Rain or shine, one thing is near-certain: If you turn a lead over to The Ax, you keep it.
Closers are often maligned by the statistical community as an overrated role, and the money they make is viewed as disproportionate to the work they do. However, when closers do show up to do their work, it is always in high-leverage situations and they are expected to never fail.
Eventually all closers do fail from time to time. But if it seems like our mustachioed man is above average in that category, it's true.Since 2010, of all the closers with at least 80 save opportunities, Axford ranks 2nd in percentage converted.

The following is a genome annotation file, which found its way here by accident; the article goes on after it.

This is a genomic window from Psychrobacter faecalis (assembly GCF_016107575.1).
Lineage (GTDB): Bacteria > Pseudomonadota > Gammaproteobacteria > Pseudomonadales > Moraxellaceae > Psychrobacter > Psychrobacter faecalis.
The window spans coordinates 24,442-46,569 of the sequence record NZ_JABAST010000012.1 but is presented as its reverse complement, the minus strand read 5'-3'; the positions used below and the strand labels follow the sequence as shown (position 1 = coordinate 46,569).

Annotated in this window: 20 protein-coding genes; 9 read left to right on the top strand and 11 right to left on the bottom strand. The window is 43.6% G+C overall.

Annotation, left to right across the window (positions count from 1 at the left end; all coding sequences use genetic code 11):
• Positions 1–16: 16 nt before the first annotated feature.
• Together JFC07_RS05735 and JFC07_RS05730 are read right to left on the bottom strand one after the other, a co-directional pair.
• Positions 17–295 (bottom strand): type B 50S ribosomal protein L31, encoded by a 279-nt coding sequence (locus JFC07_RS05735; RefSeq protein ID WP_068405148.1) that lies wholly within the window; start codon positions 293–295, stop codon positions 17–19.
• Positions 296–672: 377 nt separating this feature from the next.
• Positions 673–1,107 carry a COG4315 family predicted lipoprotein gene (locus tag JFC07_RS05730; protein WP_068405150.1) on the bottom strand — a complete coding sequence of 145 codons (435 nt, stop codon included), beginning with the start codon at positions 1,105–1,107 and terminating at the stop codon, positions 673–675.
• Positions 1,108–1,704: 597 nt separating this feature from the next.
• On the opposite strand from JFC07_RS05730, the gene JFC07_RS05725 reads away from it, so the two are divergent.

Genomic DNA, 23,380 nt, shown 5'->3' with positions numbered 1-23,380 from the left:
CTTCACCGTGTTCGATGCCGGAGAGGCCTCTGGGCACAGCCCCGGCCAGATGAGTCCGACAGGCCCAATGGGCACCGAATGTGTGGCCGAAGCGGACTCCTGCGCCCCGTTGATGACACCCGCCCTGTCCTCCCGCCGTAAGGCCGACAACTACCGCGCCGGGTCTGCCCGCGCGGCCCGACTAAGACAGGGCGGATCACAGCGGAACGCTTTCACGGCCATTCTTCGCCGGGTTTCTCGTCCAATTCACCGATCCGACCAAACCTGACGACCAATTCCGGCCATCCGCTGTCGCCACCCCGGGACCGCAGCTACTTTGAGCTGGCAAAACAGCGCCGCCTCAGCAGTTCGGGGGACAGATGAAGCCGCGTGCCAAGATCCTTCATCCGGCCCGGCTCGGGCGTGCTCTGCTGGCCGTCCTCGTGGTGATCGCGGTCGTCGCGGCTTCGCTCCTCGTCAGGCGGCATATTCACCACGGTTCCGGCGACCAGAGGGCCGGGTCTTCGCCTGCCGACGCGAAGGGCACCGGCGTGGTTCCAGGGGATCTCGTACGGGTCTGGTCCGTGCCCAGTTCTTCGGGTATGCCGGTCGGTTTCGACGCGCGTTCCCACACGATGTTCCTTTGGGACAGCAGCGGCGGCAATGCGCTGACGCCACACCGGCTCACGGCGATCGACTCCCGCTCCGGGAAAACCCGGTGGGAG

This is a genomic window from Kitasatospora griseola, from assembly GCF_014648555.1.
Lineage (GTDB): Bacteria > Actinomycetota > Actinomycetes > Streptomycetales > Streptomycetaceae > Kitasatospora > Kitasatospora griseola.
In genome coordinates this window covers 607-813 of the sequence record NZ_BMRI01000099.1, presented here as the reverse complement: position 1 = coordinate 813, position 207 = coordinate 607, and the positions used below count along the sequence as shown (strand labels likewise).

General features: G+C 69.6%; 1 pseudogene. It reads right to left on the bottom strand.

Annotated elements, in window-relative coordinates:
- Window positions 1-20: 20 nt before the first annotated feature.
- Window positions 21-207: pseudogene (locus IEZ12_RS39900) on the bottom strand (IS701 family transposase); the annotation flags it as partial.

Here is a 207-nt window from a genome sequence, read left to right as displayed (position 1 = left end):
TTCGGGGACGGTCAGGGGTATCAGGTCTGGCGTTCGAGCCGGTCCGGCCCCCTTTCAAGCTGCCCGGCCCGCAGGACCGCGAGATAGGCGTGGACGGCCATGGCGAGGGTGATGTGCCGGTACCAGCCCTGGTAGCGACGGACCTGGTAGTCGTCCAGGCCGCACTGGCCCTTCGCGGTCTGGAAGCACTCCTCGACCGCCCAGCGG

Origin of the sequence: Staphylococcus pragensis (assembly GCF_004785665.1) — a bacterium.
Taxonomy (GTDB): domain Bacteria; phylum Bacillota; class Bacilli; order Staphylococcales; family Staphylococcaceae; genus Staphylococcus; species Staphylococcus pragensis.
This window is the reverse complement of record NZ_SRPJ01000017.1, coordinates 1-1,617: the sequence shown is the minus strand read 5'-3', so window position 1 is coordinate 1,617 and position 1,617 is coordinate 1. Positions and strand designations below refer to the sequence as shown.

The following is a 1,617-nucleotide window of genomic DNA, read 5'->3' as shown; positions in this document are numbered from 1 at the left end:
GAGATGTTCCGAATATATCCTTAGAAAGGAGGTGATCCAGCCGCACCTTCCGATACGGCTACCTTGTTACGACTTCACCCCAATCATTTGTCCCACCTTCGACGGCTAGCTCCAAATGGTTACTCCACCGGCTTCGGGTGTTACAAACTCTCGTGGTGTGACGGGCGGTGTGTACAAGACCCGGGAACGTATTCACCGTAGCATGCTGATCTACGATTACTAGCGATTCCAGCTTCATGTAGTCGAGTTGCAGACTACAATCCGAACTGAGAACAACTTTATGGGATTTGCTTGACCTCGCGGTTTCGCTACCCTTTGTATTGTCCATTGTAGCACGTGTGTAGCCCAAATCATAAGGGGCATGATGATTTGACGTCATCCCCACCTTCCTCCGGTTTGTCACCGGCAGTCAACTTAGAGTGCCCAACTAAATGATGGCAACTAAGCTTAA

The other thing to take away from this chart is that these are the only guys in the majors who've even had 80 opportunities, which means not only do they need to convert at least 80% of their opportunities in high-leverage situations, potentially facing pinch-hitting specialists with inherited runners on base to keep their jobs, but they need to stay healthy. A starter might pitch longer, but he gets four days of rest. A closer needs to be ready to throw fireballs on short notice for indefinite consecutive nights.
It's not an easy job, and The Ax does it well.